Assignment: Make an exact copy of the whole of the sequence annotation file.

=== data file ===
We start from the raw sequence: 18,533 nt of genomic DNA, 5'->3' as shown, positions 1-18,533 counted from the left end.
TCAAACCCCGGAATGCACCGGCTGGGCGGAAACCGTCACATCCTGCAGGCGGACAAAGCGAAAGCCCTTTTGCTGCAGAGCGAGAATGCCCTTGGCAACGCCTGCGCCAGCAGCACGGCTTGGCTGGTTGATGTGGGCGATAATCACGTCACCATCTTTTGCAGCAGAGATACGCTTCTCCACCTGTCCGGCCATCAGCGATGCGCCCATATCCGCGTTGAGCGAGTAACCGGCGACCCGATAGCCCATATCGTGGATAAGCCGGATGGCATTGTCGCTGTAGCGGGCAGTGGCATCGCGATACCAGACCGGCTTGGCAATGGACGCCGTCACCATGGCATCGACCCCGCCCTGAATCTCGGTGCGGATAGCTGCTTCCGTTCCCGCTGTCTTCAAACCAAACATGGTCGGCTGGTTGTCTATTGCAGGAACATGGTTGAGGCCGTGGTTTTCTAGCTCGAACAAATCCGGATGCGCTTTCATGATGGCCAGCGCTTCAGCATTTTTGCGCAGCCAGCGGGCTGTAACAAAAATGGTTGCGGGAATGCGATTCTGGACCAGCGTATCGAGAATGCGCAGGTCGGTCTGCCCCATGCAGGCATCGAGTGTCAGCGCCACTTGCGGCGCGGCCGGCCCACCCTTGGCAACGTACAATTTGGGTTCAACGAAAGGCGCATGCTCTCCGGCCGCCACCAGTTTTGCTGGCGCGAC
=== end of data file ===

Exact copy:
We start from the raw sequence: 18,533 nt of genomic DNA, 5'->3' as shown, positions 1-18,533 counted from the left end.
TCAAACCCCGGAATGCACCGGCTGGGCGGAAACCGTCACATCCTGCAGGCGGACAAAGCGAAAGCCCTTTTGCTGCAGAGCGAGAATGCCCTTGGCAACGCCTGCGCCAGCAGCACGGCTTGGCTGGTTGATGTGGGCGATAATCACGTCACCATCTTTTGCAGCAGAGATACGCTTCTCCACCTGTCCGGCCATCAGCGATGCGCCCATATCCGCGTTGAGCGAGTAACCGGCGACCCGATAGCCCATATCGTGGATAAGCCGGATGGCATTGTCGCTGTAGCGGGCAGTGGCATCGCGATACCAGACCGGCTTGGCAATGGACGCCGTCACCATGGCATCGACCCCGCCCTGAATCTCGGTGCGGATAGCTGCTTCCGTTCCCGCTGTCTTCAAACCAAACATGGTCGGCTGGTTGTCTATTGCAGGAACATGGTTGAGGCCGTGGTTTTCTAGCTCGAACAAATCCGGATGCGCTTTCATGATGGCCAGCGCTTCAGCATTTTTGCGCAGCCAGCGGGCTGTAACAAAAATGGTTGCGGGAATGCGATTCTGGACCAGCGTATCGAGAATGCGCAGGTCGGTCTGCCCCATGCAGGCATCGAGTGTCAGCGCCACTTGCGGCGCGGCCGGCCCACCCTTGGCAACGTACAATTTGGGTTCAACGAAAGGCGCATGCTCTCCGGCCGCCACCAGTTTTGCTGGCGCGAC